The OCZ Octane Review (512GB)by Anand Lal Shimpi on November 23, 2011 12:00 PM EST
AS-SSD Incompressible Sequential Performance
The AS-SSD sequential benchmark uses incompressible data for all of its transfers. The result is a pretty big reduction in sequential write speed on SandForce based controllers.
I'm not entirely sure why the Octane does so well here when it's unable to deliver these sorts of numbers in Iometer. The big takeaway is that performance doesn't suffer when you throw incompressible data at the controller.
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jwilliams4200 - Wednesday, November 23, 2011 - link"OCZ sent us a 512GB version with sixteen NAND packages and four 8GB die per package. We typically don't see any interleaving benefits beyond two die per package, so I'd expect similar performance between the 512GB drive and the 256GB version (despite the significant difference in specs)"
What a strange thing to say. Do you really mean that you think that despite OCZ quoting a 270MB/s sequential write speed for the 256GB model (vs. 400MB/s for the 512GB model), that the two sizes will actually have the same sequential write speed?
If so, I'd be willing to be a lot of money with you that you are wrong.
jwilliams4200 - Wednesday, November 23, 2011 - linkbe -> bet
Anand Lal Shimpi - Wednesday, November 23, 2011 - linkThe only reason I said that is because I wasn't really able to hit OCZ's "400MB/s" in our Iometer tests. Instead I got 280MB/s, which is closer to what OCZ specs the 256GB version at.
I'm 100% ok with being wrong and I'll be sure to point it out if I am in the next review :)
jwilliams4200 - Wednesday, November 23, 2011 - linkBut you measured 395 MB/s for the 512GB Octane sequential write with AS-SSD.
It seems that the Octane sequential write speed varies a lot (other review sites have measured 348 MB/s with AS-SSD). Maybe it depends a lot on the block size, or on the size of the test file (span), or on whether the SSD is in a used or fresh state.
Anand Lal Shimpi - Wednesday, November 23, 2011 - linkBut if you look at HDTach and Iometer the perf is down at 280MB/s. I'm not entirely sure what's going on with AS-SSD...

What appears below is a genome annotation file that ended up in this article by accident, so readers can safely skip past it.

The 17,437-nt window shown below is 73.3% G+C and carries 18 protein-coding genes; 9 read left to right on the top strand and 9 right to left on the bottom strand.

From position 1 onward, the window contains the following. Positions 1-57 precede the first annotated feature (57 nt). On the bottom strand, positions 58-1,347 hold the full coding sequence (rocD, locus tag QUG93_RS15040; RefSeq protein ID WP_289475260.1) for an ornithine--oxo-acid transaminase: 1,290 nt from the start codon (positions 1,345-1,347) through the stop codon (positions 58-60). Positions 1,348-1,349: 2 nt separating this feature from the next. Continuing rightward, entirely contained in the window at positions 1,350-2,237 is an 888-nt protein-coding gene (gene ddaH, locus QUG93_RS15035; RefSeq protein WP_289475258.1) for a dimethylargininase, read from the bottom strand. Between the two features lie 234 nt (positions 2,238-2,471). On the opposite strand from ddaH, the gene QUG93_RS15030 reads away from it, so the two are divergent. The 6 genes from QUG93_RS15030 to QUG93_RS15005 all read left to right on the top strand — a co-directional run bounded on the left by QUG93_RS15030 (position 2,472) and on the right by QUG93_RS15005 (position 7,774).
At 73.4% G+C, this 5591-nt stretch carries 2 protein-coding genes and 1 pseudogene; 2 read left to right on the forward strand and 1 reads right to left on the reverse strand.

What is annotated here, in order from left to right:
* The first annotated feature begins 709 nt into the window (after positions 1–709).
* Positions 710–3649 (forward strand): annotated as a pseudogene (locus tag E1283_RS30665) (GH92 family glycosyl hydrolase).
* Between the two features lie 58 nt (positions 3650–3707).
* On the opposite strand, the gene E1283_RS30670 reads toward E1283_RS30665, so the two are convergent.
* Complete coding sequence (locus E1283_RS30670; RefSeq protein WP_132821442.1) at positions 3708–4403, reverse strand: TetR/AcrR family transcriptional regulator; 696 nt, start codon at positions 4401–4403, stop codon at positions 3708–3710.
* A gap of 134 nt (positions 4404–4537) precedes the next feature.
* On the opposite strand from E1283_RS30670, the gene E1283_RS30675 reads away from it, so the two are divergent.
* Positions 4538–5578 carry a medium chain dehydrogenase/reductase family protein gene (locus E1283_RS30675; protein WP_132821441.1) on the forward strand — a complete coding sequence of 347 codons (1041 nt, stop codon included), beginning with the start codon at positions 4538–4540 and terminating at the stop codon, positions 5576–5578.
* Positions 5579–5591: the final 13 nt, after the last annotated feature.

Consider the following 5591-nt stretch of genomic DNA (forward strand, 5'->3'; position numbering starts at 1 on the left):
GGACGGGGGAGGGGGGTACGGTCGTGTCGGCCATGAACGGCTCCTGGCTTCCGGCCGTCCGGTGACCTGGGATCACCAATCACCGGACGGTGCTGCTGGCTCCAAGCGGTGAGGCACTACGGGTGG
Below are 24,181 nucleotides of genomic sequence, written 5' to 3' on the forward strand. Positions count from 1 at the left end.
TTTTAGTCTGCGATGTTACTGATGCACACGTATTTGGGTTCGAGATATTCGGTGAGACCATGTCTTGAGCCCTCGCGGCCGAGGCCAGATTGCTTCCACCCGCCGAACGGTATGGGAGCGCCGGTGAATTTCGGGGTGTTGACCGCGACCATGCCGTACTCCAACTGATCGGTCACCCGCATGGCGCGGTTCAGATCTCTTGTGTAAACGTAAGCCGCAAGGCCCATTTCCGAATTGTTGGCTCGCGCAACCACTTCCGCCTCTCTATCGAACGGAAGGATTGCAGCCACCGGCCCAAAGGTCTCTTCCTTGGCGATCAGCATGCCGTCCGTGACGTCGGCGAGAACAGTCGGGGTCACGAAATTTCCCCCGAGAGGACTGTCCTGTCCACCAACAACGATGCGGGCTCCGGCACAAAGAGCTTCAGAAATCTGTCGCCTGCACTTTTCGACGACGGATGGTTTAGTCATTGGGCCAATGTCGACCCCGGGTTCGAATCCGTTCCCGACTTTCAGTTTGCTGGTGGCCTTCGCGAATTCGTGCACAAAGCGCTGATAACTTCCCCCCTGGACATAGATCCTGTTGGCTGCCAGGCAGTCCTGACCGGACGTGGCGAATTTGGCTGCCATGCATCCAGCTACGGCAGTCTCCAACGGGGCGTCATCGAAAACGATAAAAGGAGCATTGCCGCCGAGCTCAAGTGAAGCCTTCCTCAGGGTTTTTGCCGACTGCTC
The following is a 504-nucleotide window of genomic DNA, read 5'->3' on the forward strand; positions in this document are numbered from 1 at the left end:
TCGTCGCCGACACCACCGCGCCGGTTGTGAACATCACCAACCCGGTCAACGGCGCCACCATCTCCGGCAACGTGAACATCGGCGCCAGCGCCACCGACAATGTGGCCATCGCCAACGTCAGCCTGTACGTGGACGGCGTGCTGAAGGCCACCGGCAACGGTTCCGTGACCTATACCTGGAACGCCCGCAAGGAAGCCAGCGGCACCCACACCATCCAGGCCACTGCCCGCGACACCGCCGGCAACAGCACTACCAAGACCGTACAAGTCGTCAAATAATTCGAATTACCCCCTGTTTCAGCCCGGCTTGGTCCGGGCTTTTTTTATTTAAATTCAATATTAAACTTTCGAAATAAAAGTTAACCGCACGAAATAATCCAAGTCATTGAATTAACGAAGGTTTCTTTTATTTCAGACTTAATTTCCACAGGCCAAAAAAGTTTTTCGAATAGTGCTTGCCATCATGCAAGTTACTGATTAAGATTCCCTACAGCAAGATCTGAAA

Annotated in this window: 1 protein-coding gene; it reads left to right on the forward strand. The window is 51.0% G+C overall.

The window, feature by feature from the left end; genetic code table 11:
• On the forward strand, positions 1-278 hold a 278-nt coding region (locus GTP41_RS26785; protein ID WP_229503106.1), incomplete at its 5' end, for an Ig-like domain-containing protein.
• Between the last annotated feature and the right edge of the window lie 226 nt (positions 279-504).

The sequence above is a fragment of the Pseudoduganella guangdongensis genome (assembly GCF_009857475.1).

gevorg - Wednesday, November 23, 2011 - link"I believe OCZ needs a good 12 months of an Intel or Samsung-like track record to really build confidence in its products."
I completely agree!!
LoneWolf15 - Thursday, November 24, 2011 - link""I believe OCZ needs a good 12 months of an Intel or Samsung-like track record to really build confidence in its products."
I completely agree!! "
That makes three of us. I'll say one more --they also need to build a proven track record of customer service as well.
Right now, Intel, Crucial (specifically the m4), and Samsung are the choices I look at if a client needs an SSD.
MrSpadge - Wednesday, November 23, 2011 - linkWhat's this "double write endurance" and "faster boot" about?
iwod - Wednesday, November 23, 2011 - linkI think it just shows how Random Read is EXTREMELY important to Real world workloads.
Since we have already establish Random Write over 40 - 50MB/s doesn't make any difference, And Seq Read Write matter a lot less then Random Read.
Taft12 - Wednesday, November 23, 2011 - linkFully agree here, in fact random read is the only thing that really matters as far as anything you'd ever notice in real world desktop use.
Anything more is benchmark porn (no offense to the fetishes of many AT readers)
Longevity and stability is most important by far, too bad a benchmark can't determine that.